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Early in the morning when I venture out to the barn to feed, turn out the horses, and clean their stalls, the world is dark and quiet. Silence heightens other senses such as hearing. As I listen for sounds wild and tame, I hear the familiar nicker of expectation and the eerie tremolo of the screech owl completing a night’s hunt. Deer may scurry away in fright as they hear me approach or a waterlogged branch may crack in the woods beyond the fields. 

Above, the moon sets, still gently lighting up the sky. By five a.m., I arrive at the barn, the glowing white orb remains behind me to the east, a reminder that dawn is still to come, filled with the hopes and promises of a new day. On clear mornings, stars accompany the moon and I can make out the big dipper, Orion, and a few other easily recognizable constellations, more if I do some research. 

Once inside the barn, the horses hastily demand that I cease thinking about nature and get to the all-important morning task of feeding them. From the peaceful silence of the dark my morning moves toward the clamor of hooves on stall walls, nickers and snorts, the sound of grain scooped, and the reassuring sound of jaws and teeth mashing down to emit the sweet smell of molasses that cancels out the odor of the sullied stalls from the night before.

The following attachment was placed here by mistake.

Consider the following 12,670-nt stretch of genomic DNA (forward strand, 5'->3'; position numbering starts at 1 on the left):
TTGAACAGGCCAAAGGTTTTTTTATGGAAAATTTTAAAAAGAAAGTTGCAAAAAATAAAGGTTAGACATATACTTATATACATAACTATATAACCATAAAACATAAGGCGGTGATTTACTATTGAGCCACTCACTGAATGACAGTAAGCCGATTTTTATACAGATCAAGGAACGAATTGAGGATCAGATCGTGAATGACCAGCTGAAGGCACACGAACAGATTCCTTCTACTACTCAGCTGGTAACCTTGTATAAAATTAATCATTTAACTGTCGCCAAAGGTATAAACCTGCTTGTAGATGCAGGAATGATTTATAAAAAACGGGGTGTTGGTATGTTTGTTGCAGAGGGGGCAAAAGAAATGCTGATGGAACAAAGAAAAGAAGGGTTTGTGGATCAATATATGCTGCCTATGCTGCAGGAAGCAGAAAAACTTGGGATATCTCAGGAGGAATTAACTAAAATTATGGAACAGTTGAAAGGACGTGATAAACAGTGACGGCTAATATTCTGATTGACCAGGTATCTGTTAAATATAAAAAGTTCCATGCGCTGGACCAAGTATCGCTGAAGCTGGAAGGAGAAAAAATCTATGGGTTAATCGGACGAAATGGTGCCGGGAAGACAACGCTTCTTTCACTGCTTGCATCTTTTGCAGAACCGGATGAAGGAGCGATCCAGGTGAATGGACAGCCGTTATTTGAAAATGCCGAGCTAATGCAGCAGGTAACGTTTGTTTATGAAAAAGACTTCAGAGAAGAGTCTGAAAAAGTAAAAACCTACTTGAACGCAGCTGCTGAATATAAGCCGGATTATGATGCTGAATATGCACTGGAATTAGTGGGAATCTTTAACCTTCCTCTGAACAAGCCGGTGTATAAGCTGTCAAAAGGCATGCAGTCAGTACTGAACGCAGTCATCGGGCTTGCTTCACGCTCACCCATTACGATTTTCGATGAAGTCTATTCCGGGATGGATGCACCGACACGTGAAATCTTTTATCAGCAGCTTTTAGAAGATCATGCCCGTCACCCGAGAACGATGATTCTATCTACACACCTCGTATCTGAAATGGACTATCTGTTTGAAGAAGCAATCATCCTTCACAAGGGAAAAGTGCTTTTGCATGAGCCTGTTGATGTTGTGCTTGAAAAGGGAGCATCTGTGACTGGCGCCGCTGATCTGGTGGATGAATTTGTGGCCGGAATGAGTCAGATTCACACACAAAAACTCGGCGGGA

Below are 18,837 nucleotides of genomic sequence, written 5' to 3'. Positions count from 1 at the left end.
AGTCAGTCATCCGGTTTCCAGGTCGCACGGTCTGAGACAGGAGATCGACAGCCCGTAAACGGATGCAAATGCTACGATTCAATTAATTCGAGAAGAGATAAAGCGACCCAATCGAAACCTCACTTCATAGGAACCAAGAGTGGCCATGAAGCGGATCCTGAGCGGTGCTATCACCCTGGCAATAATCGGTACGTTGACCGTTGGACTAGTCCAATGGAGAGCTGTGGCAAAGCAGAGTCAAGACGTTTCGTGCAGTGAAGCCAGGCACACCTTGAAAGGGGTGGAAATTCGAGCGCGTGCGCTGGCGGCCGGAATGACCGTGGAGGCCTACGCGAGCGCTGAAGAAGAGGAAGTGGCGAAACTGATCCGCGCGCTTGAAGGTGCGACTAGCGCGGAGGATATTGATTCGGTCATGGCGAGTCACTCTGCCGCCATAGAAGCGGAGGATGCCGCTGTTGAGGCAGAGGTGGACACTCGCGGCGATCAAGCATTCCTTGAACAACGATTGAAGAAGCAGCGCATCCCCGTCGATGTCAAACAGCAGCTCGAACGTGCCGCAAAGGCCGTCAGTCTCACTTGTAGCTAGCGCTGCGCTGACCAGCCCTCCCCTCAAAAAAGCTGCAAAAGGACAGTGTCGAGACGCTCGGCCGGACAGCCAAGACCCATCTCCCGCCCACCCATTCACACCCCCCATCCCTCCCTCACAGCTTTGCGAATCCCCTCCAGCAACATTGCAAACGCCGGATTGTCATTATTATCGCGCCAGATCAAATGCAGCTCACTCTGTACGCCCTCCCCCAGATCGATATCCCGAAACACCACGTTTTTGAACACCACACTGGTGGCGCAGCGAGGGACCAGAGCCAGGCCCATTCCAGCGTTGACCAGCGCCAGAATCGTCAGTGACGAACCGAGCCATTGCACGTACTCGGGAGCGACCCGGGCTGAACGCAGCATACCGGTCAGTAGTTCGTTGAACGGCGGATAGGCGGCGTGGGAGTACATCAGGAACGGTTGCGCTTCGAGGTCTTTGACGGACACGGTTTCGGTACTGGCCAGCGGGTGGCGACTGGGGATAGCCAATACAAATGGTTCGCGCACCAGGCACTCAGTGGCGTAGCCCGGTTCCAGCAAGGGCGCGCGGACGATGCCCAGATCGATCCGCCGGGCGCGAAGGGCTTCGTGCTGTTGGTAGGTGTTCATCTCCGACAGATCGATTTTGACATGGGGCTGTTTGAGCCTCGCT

My horses need to go out before sunrise to make my schedule work for me. Thus, I rise early to complete my chores, but I do not mind as the rewards of being in the barn and out and about just before the the moon sets and the sun rises are innumerable. 

Accustomed to early turnout, the horses’ awareness of their surroundings heightens as they may hear things that they cannot see. An occasional spook keeps us on alert for creatures moving about with us in near darkness. This deters no horse from wanting to stop for some grass on the way to the field where it remains long and green, untouched by hours of turnout each day. I tend to indulge them a bit so that I may continue to monitor the moon’s progress to the western horizon. Alas, I am usually in a rush to complete my chores, so we tarry on our way to the field quickly. 

By the time the stalls are cleaned, the moon has almost set. The sky is a deep slate grey as the dark night fades day and the sun begins to rise. I return to the house, happy to have completed the cycle once again with the moon and my horses.

Katharine MacCornack
Published on 2020-12-01